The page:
'Mystery Science Theater 3000' Season 12: How Jonah and Joel Built on 'The Return' Behind the Scenes

After a splashy, multi-million dollar crowdfunding campaign, Mystery Science Theater 3000 Season 11 premiered on Netflix last year with a level of hype never before afforded the show, which had been off the air since 1999.

This time, instead of three seasons of onerous network demands at the Syfy Channel (after fleeing cancellation on Comedy Central), MST3K would be white hot. This time, it would return with cameos from Jerry Seinfeld and Neil Patrick Harris. The rebooted MST3K picked up Elliott Kalan, the former head writer for The Daily Show. Other writing talent flocked to contribute: bestselling fantasy author Pat Rothfuss, Rick and Morty's Dan Harmon and Justin Roiland, and Ready Player One writer Ernest Cline. Robert Lopez, who co-created The Book of Mormon and co-wrote "Let it Go," contributed original songs.

The reboot introducing new host Jonah Heston (Jonah Ray) and new voices for robots Crow (Hampton Yount), Tom Servo (Baron Vaughn) and Gypsy (Rebecca Hanson) —t he show's history of replacement voices and hosts, first from show's creator Joel Hodgson to series writer Michael Nelson, dampens the sense of discontinuity.

Odder than new faces is the culture into which MST3K reemerges, won entirely by comic books and geeks, now marching their prophet back into the city with a geek honor guard, like new captors Kinga Forrester (Felicia Day) and Max (Patton Oswalt). But under the celebratory air, the new Mystery Science Theater 3000 quickly revealed itself to be vintage; right down to the "commercial" breaks and punishing, surprising movie picks, like 1981's lurid, grunting monkey drama Carnival Magic. By the end of the 14-episode season, Mystery Science Theater 3000 felt just like it's old self.

Thanksgiving Day, Nov. 22, Mystery Science Theater 3000 returns for its 12th season, this time without the burden, or the fanfare. Instead of a one-off event, Mystery Science Theater 3000 is an ongoing show again.

"I mean, Seinfeld's not coming back," Ray told Newsweek while on the road with Hodgson for the MST3K live show. "Still, it's a better season. I think we really nailed it."

Whereas Season 11 had an all-hands approach to writing, Hodgson describes the more settled, experienced team that's come together for the series' latest season.

"This year it's really the core writing staff. We've figured out our method. We were doing 15 writers a show last year, I think we're down to 12," Hodgson told Newsweek. "We've now riffed 20 feature-length episodes as of this time, so they've really come a long way as far as understanding how we make the show and how we write it."

With feature-length episodes, not only does Mystery Science Theater 3000 require a huge volume of material, but it also must fit the contours of the movie. "When you're really starting to do the nitty-gritty of putting in the timecode between lines, you realize that joke from the writers room that you were like, 'that one's definitely going in,' you realize it's too long," Ray said. "So many jokes are just perfect, but it's also a matter of environment. Maybe you've got a great joke for this, but then you press play and someone immediately starts talking. That's gone. That cannot be there. The joke has to work for that spot."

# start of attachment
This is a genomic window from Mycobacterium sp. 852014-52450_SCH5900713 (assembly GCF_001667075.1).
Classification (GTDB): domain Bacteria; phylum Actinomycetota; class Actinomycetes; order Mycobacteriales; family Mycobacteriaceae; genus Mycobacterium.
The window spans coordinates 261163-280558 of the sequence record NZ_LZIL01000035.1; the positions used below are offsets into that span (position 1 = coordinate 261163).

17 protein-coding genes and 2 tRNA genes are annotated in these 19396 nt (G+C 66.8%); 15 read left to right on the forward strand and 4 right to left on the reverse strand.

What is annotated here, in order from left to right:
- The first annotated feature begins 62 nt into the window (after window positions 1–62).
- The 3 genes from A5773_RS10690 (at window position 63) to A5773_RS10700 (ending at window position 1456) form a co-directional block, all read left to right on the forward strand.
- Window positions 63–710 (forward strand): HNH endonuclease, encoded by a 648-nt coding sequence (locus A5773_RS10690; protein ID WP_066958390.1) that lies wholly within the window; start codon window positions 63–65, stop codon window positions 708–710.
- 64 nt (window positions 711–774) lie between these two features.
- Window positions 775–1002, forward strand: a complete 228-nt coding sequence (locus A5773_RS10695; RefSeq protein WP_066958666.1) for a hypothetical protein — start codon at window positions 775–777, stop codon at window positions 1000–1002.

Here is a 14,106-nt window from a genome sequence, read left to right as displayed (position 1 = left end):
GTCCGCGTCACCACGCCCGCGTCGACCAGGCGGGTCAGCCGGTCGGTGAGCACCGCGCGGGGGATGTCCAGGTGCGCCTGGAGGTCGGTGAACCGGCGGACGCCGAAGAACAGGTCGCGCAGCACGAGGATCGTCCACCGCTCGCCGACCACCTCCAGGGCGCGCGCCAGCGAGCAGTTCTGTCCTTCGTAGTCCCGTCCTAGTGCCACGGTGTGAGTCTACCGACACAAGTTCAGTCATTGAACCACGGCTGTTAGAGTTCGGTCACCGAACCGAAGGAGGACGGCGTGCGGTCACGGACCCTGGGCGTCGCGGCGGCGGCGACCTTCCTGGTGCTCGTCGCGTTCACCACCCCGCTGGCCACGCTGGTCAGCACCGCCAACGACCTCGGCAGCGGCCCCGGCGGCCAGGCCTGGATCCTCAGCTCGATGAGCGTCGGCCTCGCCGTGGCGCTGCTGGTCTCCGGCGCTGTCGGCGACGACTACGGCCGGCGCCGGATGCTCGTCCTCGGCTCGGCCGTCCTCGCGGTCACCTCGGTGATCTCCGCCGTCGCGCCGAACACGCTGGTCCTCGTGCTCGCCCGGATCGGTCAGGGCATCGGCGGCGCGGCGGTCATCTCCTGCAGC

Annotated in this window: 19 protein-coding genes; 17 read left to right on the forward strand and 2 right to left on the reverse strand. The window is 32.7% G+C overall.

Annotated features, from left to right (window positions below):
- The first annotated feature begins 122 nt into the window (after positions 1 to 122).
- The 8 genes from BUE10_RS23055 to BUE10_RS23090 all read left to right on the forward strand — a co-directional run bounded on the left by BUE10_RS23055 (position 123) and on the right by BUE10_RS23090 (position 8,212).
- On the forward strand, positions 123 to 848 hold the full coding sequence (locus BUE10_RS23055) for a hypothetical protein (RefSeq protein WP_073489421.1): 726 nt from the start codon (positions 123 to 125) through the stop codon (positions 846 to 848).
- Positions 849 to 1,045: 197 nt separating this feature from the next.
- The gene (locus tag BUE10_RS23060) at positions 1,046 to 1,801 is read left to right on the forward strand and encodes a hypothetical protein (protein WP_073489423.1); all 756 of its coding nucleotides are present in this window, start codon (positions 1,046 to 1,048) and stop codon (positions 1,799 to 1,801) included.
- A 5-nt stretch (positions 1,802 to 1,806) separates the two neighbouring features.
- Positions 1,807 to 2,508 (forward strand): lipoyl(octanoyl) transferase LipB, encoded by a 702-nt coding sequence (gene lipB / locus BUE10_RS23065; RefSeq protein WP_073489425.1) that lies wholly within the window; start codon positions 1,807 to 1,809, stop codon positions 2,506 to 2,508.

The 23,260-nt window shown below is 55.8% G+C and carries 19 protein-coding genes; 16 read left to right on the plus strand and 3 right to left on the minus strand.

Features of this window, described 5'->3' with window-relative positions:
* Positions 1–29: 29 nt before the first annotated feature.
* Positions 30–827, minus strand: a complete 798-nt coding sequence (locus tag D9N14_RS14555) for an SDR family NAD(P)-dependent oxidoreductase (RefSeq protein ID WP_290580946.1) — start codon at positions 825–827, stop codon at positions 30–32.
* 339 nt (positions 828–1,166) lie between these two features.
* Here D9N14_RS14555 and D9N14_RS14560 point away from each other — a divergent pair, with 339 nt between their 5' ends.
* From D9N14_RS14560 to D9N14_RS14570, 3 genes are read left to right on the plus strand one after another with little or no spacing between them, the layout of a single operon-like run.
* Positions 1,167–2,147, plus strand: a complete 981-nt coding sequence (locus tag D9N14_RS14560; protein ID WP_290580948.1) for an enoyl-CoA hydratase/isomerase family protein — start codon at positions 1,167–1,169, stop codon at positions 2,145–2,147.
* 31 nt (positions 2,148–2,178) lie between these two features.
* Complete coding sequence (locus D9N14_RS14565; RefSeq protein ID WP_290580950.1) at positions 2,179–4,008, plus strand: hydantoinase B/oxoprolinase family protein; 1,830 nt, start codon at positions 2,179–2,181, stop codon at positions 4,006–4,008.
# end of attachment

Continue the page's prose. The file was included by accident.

Since it's not a traditional show, Hodgson doesn't run Mystery Science Theater 3000 like a traditional writers room, instead chasing what he described as the "different texture" of jokes made under different conditions. Hodgson, personally, prefers writing riffs alone. "It's also fun to do it as a group, but the group thing reveals different stuff. There is this kind of tyranny of the group that happens where this vibe emerges," he said.

This year's lineup of six movies are Mac and Me, Atlantic Rim, Lords of the Deep, The Day Time Ended, Killer Fish and Ator, the Fighting Eagle. The lineup is younger than most seasons of MST3K, especially 2013's Atlantic Rim, MST3K 's first foray into the age of CGI trash. And there's no end in sight.

"It's pretty vast all the stuff that is available," Hodgson said. "More and more things become available as time goes on. I don't feel like we're at a loss finding movies. Even after 200 episodes."

(Still, thanks to MST3K's generally family-friendly vibe, Ray is unlikely to ever get his favorite: "I really wanted to do the Stephen King directed classic Maximum Overdrive," he said.)

The refined writing process matches new energy in front of the camera, which Ray attributes to Season 12 co-director Rob Schrab, co-creator of Los Angeles' Channel 101 short film contest (where Justin Roiland premiered Doc and Mharti, later to become Rick and Morty) and director for shows like Ghosted and Community.

"The puppeteers are so good just filling them up. And Baron and Hampton would talk through them, even when we're not shooting. I could just be like, 'Hey, Servo, give me some David Bowie,' and the puppeteers would immediately be moving them. Everybody embodies the reality," Ray said, describing the good vibes on set. "The most challenging party is having to nonchalantly jump over the three-foot gap—the puppet trench."

Jonah Heston, Crow and Tom Servo are back just in time for the holidays, with Season 12 of "Mystery Science Theater 3000." Netflix

All six episodes of Mystery Science Theater 3000 Season 12 will be available on Netflix on Nov. 22.